Sun, May 6, 2018 at 9:33 AM, J Vern Cromartie
which includes my article titled "Black Social Movements Past and Present:
A Comparative Analysis of the Black Arts Movement and the Hip Hop Movement."
I presented the paper at the 2014 Black Arts Conference at UC Merced.
I look forward to your response.
you only mentioned BPP language as per Cleaver. BPP language, BLk Studies language and
BAM language are not the same. BAM didn't deal with the church as did the BPP. And we
definitely didn't submit to academic censorship, which is partly why I dropped out of SFSU
after the Drama Department did Flowers but wanted to tone it down! That was the motivation
to start Black Arts West Theatre.
Oakland's Afro American Association. See Ed Howard. Karenga was LA rep of AAA.
Will check out your section on Hip Hop and get back to you. You put a lot of research in
your paper so I applaud you.
Harlem, 1968-69, along with the East Coast BAM family or did not spend time in Chicago
with BAM Chicago, 1968. One of my duties as Associate editor of the New Lafayette
Theatre's Black Theatre Magazine was distribution to all the black colleges Also, as per
the West coast, you did not mention my Black Educational Theatre, 1972, Fillmore, and
my work with Sun Ra at BET, especially the Harding Theatre five hour, no intermission,
production of Take Care of Business.
As many times as you have spoken to my classes, uncensored, please know I have
no desire to limit your work to any region or area of study with regards to the
Black Arts Movement. I consider you an international scholar of the Black Arts Movement.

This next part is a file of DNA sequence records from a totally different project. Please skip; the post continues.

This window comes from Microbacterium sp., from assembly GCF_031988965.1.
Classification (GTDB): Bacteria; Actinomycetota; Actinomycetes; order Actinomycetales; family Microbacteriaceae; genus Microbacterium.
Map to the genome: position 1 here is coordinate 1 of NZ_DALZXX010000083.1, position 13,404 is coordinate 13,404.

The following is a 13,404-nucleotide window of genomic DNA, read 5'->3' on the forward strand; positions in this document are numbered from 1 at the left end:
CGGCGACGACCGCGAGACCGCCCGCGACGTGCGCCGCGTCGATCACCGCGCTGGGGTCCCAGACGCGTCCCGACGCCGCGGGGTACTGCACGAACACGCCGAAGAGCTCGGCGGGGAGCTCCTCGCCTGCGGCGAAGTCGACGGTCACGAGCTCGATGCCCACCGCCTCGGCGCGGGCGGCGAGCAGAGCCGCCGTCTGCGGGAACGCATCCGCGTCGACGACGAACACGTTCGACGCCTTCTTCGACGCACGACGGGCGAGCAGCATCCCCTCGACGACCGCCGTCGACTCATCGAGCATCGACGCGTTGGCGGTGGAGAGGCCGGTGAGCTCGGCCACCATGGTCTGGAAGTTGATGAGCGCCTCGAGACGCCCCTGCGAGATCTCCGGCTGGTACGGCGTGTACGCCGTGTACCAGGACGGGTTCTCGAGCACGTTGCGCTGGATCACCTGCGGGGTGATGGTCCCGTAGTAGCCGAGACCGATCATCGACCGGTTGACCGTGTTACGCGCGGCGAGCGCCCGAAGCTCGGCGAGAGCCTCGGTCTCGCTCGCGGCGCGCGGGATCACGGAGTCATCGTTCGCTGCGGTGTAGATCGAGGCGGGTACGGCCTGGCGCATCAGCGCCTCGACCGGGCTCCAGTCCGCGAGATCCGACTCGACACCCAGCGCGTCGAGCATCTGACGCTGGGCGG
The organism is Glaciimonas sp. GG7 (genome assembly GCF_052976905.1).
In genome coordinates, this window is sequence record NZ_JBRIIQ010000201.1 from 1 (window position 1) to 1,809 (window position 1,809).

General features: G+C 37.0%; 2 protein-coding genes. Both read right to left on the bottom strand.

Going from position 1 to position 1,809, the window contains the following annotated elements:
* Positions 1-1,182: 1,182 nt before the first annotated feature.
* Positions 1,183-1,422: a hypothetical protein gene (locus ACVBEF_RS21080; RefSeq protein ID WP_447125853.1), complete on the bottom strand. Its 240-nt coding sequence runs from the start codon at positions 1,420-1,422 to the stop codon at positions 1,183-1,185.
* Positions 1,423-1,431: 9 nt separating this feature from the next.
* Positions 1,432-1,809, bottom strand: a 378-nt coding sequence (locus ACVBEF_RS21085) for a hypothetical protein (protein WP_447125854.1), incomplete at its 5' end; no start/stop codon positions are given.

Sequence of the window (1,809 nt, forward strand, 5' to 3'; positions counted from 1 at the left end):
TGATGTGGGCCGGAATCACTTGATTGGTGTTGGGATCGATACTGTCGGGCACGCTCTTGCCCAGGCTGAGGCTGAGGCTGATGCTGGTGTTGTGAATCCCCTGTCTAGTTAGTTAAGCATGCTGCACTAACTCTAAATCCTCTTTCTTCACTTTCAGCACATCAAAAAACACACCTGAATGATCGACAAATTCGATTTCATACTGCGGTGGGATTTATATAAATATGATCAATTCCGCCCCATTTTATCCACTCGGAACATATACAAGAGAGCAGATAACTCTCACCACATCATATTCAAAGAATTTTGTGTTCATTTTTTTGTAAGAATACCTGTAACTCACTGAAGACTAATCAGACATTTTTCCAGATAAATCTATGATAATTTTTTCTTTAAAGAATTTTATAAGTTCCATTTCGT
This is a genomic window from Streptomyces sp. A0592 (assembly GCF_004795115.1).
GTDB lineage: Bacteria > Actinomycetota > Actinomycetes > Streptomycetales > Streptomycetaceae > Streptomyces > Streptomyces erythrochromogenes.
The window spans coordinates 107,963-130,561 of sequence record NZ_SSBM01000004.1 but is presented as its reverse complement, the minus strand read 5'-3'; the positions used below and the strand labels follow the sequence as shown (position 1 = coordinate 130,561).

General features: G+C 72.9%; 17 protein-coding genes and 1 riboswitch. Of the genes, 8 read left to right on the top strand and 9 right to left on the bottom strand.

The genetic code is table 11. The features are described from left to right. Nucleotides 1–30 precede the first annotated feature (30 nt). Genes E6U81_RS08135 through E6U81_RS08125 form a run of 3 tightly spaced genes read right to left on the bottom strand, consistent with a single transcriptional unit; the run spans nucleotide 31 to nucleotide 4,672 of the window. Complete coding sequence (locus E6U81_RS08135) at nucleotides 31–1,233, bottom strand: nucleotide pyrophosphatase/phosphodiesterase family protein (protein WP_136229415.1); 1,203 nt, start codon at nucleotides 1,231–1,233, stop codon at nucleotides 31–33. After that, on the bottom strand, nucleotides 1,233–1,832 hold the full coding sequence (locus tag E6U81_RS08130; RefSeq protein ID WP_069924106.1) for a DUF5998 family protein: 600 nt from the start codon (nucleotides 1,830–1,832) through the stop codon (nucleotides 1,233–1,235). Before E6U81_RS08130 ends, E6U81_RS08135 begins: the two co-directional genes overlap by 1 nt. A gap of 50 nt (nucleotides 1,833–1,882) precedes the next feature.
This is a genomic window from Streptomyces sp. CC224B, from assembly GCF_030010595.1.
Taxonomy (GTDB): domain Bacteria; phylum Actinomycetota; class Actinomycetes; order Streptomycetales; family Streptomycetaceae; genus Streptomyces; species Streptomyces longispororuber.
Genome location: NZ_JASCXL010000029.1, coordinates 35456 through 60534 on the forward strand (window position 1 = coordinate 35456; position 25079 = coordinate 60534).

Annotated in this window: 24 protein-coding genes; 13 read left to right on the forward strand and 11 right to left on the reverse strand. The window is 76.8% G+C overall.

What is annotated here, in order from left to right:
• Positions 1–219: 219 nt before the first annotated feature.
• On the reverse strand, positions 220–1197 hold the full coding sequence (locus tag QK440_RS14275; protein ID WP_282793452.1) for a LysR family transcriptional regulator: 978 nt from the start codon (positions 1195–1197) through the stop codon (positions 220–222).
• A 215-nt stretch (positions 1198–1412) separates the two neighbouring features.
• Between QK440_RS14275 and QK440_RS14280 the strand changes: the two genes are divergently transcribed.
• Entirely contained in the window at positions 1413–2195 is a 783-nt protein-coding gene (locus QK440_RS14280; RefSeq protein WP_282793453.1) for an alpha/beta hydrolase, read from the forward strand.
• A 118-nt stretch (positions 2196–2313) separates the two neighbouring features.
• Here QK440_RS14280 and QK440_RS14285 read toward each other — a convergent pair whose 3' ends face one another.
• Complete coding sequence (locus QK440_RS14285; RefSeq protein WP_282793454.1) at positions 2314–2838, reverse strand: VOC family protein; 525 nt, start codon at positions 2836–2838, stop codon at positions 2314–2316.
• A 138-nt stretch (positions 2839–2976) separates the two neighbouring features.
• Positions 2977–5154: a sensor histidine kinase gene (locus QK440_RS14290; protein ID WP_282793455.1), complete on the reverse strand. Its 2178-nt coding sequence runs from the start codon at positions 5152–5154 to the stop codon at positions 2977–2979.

Vern put a great deal of work into a wonderful essay on the Movement. We are all telling
our stories, giving our research on a Movement that will one day be written about in history
books because of people insisting that our stories, our history and the beauty of our Blackness
be told. The Black Arts Movement similar to our very Blackness is without limits.
To: Kim McMillon
Sent: Sunday, May 13, 2018 7:29 AM
moving forward. Love you and appreciate you.
ways to heal ourselves and our history. We compete in academia with people of all races that seek
to judge us and our history. Often teaching our history in ways that are painful. So much of what
we do is censor ourselves because of our fears. For many, one wrong move or indiscretion,
particularly before you receive tenure, and you are fired. I have only worked as an adjunct, but
I see the ill-treatment of academics of color. Each person has to decide what is right and best for them. I cannot judge. Often, as a race we censor ourselves. Perhaps your voice is so important because you have chosen not to censor your words.
by quite a few miles.
become known as hip-hop culture.
outside influences. That is entirely incorrect.
mid-60s and continued throughout the 70s and 80s, were highly informed by BAM and associated
was established in Chicago, a center for BAM, and was directly influenced by BAM ideology.
Panthers, Sun Ra, and Sly Stone.
ever mentioning the Black Panthers opened up an Information Center in Bronx River in 1968 which
was visited by a young Bambaataa, before he even took that name. Bambaataa's given name in the
article is also incorrectly listed.
which was foundational to the development of the hip-hop emcee. The Last Poets were directly
influenced by BAM. Yet this is not mentioned.
academic perspective from the outside looking in, which has little understanding or knowledge of
how hip-hop actually developed.
paraphrasing what others have written.
in that it exists for the purpose of propping up academia, rather than understanding that hip-hop
was in part created because of the inherent limitations of universities and the inability to these
institutions to relate to street-level social and cultural movements. Hip-hop in the late 80s and early
90s, for example, existed as an alternative source of information to the university system and the
failure of public education to overcome cultural bias--as referenced by KRS-One in "Yoiu Must Learn." Public Enemy in "Black Steel in the Hour of Chaos," and Poor Righteous Teachers on "Self-Styled Wisdom." And then later by dead prez on "They Schools."
never promoted consciousness, which is categorically untrue. In fact, in 1988-92, conscious rap far